-The Medicare Access and CHIP Reauthorization Act of 2015 eliminated the flaws in how Medicare pays physicians, permanently extended a program to help low-income seniors pay for their Medicare premiums, and “continued to move our health system toward one with patients at the center.”

In the coming year, the Administration expressed that it will continue its important work to implement these improvements to Medicare.

Medicaid
President Obama didn’t mention Medicaid in his State of the Union address. However, according to the Wall Street Journal, in his fiscal 2017 budget he will ask Congress to extend a financial incentive to states that expand their Medicaid programs, in a bid to persuade more to do so before he leaves office.

-White House officials said the President will ask Congress to include three years of full federal funding of expansion for any state that extends eligibility for the program to most low-income residents.

-The proposal will be made in Mr. Obama’s fiscal 2017 budget, to be released Feb. 9.

-The funding has previously only been available to states for the calendar years of 2014, 2015 and 2016—meaning that its value had all but expired for the 20 states that haven’t agreed to participate.

-Under the terms of the 2010 Affordable Care Act, the federal government funds most of the cost of expansion, but states eventually have to pay around 10% of the costs of expansion themselves.

Retirement
Currently over 75 million working Americans—about half the workforce—lack access to retirement plans through their employers. In addition to protecting and strengthening Social Security, President Obama mentioned that he will make it easier for Americans to save on their own for retirement and prepare for unforeseen expenses. How?

The President’s budget lays the foundation for all Americans to participate in retirement accounts at work, proposing simple rules and automatic enrollment—that will automatically enroll workers in IRAs who, until now, haven’t had a workplace retirement plan, while allowing them to opt out if they wish. This should dramatically increase savings participation rates.  According to the President, in 401(k) plans, automatic enrollment has tended to increase participation rates to more than nine out of ten eligible employees. In contrast, for workers who lack access to a retirement plan at their workplace, the current IRA participation rate tends to be less than one out of ten.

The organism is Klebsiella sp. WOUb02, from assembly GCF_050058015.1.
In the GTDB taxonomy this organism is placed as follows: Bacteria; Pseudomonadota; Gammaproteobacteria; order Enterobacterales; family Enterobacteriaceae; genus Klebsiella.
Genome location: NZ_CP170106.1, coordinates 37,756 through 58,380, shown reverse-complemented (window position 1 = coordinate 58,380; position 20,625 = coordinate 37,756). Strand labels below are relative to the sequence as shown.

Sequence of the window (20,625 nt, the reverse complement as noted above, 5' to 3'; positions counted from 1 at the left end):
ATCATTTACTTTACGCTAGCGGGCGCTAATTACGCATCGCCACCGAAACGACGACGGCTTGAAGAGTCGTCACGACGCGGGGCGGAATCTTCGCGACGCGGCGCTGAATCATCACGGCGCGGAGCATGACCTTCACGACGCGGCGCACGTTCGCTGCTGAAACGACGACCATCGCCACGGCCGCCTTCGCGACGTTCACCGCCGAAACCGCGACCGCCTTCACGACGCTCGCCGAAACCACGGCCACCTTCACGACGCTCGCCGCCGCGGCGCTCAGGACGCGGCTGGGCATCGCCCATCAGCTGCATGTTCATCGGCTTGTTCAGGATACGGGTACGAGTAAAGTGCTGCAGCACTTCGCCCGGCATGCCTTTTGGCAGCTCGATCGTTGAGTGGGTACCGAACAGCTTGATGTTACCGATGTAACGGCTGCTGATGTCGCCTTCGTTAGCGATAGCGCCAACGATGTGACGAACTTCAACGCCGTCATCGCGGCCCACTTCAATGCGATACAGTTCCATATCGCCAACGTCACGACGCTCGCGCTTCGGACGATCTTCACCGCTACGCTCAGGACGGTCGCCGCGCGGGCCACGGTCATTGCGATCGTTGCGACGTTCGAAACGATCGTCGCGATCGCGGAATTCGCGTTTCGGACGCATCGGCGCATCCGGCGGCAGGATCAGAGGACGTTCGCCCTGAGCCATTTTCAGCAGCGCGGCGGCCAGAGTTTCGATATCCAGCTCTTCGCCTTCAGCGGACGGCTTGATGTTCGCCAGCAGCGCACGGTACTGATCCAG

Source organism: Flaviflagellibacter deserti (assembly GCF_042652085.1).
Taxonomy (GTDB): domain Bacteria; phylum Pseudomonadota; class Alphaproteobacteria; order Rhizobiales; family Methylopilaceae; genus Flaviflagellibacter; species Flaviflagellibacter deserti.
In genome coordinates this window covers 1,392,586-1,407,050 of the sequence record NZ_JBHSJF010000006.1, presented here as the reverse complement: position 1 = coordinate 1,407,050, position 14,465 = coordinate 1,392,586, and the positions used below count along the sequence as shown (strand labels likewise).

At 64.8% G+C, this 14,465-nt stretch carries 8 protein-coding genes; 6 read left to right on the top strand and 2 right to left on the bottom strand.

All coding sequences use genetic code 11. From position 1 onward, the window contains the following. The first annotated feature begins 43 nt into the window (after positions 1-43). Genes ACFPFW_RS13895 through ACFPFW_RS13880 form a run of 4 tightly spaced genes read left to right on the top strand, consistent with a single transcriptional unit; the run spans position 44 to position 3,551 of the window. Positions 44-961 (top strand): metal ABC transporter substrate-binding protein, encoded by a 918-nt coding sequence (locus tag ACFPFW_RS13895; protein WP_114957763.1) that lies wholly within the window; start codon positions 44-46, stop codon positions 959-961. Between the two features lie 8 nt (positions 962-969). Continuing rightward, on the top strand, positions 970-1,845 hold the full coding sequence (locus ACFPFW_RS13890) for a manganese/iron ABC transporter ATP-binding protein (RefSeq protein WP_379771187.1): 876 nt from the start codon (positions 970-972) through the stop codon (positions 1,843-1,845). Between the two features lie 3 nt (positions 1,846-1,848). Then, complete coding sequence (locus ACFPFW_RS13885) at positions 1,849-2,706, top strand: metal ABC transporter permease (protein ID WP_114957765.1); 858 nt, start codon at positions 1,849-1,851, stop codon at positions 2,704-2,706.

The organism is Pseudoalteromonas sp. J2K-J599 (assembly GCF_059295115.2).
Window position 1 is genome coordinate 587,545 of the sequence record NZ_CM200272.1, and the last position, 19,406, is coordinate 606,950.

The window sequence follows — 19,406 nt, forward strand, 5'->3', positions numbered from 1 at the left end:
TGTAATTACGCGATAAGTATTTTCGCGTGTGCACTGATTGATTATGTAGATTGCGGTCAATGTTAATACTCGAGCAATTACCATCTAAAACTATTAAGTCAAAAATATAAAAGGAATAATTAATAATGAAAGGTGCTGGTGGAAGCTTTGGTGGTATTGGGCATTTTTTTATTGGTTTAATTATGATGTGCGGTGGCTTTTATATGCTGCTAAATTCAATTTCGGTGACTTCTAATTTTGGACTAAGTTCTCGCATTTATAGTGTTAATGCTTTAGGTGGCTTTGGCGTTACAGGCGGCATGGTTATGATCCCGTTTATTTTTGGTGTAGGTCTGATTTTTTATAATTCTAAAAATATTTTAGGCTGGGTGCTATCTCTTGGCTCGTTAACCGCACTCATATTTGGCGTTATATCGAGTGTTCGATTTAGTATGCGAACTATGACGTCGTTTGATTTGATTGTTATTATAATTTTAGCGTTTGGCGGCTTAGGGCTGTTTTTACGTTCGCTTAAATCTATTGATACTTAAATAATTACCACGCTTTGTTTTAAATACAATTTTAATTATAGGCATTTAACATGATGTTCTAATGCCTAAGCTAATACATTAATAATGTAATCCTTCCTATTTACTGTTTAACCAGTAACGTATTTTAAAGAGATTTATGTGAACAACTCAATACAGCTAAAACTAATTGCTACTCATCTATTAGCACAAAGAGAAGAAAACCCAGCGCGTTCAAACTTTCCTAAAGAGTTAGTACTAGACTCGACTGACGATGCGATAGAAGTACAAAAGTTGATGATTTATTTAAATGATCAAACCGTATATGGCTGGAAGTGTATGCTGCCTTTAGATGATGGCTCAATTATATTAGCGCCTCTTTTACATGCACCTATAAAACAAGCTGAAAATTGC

Recovery Act
Many seniors are struggling in the face of the economic downturn, having seen their savings fall.  The Recovery Act provided a one-time payment of $250 to retirees, other Social Security beneficiaries, disabled veterans, and SSI recipients. Fifty-six million retirees and other individuals received this one-time payment, totaling $14 billion. In light of continued economic hardship for too many seniors, the President will call for Congress to enact another $250 Economic Recovery Payment for seniors this year, as well as to veterans and people with disabilities.

Have you planned for your future and for your loved ones?
As you can see from the State of the Union address, the laws and programs that affect seniors are always changing, for better or for worse. However, the need to plan in advance remains. If you have not done Incapacity Planning, Estate Planning, or Long-Term Care Planning (or had your documents reviewed in the past several years), or if you have a loved one who is nearing the need for long-term care or already receiving long-term care, please don’t hesitate to call us for a no-cost initial consultation:

Fairfax Elder Law: 703-691-1888
Fredericksburg Elder Law: 540-479-1435
Rockville Elder Law: 301-519-8041
DC Elder Law: 202-587-2797